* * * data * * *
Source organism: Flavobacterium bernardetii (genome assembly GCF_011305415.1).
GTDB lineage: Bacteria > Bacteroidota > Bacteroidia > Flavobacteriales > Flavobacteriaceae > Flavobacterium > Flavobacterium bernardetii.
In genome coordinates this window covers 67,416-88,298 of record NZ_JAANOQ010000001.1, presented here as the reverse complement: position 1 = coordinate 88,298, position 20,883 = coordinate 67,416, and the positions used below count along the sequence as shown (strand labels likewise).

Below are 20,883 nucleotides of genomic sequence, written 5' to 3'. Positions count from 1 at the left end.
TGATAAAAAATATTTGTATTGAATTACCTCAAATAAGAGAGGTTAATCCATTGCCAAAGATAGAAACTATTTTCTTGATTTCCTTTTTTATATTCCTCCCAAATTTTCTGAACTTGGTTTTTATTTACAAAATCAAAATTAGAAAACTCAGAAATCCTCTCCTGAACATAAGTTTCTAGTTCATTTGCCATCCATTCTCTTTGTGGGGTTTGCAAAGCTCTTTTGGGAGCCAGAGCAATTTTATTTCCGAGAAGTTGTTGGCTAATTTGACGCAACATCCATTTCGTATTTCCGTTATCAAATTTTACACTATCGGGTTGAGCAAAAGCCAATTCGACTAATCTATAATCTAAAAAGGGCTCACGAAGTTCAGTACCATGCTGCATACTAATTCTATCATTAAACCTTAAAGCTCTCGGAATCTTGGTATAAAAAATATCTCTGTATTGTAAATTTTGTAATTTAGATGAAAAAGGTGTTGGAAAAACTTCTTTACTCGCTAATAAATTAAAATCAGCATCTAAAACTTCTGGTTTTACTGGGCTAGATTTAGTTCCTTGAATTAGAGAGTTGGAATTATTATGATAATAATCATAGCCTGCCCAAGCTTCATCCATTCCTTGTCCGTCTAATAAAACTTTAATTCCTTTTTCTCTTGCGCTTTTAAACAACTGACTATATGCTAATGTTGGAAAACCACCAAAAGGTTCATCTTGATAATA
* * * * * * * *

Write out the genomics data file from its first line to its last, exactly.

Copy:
Source organism: Flavobacterium bernardetii (genome assembly GCF_011305415.1).
GTDB lineage: Bacteria > Bacteroidota > Bacteroidia > Flavobacteriales > Flavobacteriaceae > Flavobacterium > Flavobacterium bernardetii.
In genome coordinates this window covers 67,416-88,298 of record NZ_JAANOQ010000001.1, presented here as the reverse complement: position 1 = coordinate 88,298, position 20,883 = coordinate 67,416, and the positions used below count along the sequence as shown (strand labels likewise).

Below are 20,883 nucleotides of genomic sequence, written 5' to 3'. Positions count from 1 at the left end.
TGATAAAAAATATTTGTATTGAATTACCTCAAATAAGAGAGGTTAATCCATTGCCAAAGATAGAAACTATTTTCTTGATTTCCTTTTTTATATTCCTCCCAAATTTTCTGAACTTGGTTTTTATTTACAAAATCAAAATTAGAAAACTCAGAAATCCTCTCCTGAACATAAGTTTCTAGTTCATTTGCCATCCATTCTCTTTGTGGGGTTTGCAAAGCTCTTTTGGGAGCCAGAGCAATTTTATTTCCGAGAAGTTGTTGGCTAATTTGACGCAACATCCATTTCGTATTTCCGTTATCAAATTTTACACTATCGGGTTGAGCAAAAGCCAATTCGACTAATCTATAATCTAAAAAGGGCTCACGAAGTTCAGTACCATGCTGCATACTAATTCTATCATTAAACCTTAAAGCTCTCGGAATCTTGGTATAAAAAATATCTCTGTATTGTAAATTTTGTAATTTAGATGAAAAAGGTGTTGGAAAAACTTCTTTACTCGCTAATAAATTAAAATCAGCATCTAAAACTTCTGGTTTTACTGGGCTAGATTTAGTTCCTTGAATTAGAGAGTTGGAATTATTATGATAATAATCATAGCCTGCCCAAGCTTCATCCATTCCTTGTCCGTCTAATAAAACTTTAATTCCTTTTTCTCTTGCGCTTTTAAACAACTGACTATATGCTAATGTTGGAAAACCACCAAAAGGTTCATCTTGATAATA